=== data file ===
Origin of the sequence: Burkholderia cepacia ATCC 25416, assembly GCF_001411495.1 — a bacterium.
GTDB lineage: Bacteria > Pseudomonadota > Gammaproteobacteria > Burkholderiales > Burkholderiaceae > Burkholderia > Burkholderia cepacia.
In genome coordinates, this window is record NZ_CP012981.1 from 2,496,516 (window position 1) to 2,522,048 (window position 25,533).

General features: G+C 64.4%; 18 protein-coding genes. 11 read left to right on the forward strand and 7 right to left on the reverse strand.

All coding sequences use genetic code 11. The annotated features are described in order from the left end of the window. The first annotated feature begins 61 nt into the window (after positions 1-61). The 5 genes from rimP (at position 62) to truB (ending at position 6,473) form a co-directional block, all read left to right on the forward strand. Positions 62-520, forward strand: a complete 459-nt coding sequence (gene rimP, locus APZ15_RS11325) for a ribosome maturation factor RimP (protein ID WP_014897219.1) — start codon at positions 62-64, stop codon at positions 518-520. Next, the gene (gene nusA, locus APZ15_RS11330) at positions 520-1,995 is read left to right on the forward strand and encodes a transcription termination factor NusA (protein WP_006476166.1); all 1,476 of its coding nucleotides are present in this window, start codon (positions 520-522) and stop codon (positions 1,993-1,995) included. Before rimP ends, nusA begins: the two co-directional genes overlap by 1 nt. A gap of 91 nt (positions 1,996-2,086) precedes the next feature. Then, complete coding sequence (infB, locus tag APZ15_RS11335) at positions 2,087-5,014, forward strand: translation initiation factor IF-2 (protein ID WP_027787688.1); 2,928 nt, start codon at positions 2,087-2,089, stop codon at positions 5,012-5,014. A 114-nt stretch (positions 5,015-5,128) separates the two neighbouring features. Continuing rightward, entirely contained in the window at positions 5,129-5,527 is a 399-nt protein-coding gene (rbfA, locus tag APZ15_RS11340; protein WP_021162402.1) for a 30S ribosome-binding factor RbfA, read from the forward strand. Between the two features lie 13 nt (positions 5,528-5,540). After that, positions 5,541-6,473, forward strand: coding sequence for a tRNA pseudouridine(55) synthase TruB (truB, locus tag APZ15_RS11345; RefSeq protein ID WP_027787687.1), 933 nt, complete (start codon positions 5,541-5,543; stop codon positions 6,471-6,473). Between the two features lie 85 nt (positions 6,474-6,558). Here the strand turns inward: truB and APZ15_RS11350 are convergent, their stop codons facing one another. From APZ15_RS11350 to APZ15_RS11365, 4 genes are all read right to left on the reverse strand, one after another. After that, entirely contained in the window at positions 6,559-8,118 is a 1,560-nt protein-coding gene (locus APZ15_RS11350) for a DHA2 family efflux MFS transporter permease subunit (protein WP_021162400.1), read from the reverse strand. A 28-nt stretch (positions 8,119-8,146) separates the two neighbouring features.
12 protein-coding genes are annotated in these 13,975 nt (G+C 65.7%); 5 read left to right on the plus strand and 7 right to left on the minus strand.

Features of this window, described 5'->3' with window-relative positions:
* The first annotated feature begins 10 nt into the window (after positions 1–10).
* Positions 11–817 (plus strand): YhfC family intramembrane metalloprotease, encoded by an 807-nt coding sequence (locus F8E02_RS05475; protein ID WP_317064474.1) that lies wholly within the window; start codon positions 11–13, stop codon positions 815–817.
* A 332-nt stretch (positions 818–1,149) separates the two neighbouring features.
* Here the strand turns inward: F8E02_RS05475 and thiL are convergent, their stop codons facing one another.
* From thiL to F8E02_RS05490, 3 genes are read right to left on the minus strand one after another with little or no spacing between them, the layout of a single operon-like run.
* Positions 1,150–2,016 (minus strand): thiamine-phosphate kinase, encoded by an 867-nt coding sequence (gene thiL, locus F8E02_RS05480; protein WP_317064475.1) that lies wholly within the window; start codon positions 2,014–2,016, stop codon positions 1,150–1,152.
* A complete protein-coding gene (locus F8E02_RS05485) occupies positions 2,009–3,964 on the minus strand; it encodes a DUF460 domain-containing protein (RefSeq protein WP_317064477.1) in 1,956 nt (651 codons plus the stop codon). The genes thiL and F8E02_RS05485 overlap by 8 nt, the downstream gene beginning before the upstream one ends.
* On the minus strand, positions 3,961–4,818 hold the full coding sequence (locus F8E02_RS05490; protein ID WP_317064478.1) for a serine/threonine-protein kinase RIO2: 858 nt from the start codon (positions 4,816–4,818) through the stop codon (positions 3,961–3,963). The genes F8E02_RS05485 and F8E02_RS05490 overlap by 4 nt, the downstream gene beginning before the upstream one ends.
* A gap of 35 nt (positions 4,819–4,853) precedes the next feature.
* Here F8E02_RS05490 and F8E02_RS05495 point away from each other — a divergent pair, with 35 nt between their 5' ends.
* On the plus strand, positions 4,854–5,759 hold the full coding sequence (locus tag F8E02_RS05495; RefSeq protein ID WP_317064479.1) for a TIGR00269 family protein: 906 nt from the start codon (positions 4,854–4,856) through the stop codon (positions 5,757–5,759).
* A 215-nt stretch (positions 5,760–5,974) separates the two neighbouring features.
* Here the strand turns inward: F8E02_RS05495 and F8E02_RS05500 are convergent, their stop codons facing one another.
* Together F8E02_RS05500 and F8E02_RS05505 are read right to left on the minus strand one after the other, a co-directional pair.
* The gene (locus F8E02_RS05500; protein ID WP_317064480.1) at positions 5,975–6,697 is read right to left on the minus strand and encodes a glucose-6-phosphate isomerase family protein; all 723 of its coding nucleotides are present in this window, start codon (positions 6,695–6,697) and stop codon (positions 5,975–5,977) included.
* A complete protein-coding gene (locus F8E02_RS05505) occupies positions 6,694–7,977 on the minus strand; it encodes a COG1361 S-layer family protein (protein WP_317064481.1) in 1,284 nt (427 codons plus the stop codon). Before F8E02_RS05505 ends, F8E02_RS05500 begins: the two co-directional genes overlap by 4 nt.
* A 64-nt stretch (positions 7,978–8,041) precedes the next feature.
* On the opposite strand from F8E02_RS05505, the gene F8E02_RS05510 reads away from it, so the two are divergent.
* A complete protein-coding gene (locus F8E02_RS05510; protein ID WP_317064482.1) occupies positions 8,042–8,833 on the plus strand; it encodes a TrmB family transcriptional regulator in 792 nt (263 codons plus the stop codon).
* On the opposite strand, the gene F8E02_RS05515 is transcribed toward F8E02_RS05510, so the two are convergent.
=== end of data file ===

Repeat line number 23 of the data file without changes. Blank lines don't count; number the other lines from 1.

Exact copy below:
* A complete protein-coding gene (locus F8E02_RS05505) occupies positions 6,694–7,977 on the minus strand; it encodes a COG1361 S-layer family protein (protein WP_317064481.1) in 1,284 nt (427 codons plus the stop codon). Before F8E02_RS05505 ends, F8E02_RS05500 begins: the two co-directional genes overlap by 4 nt.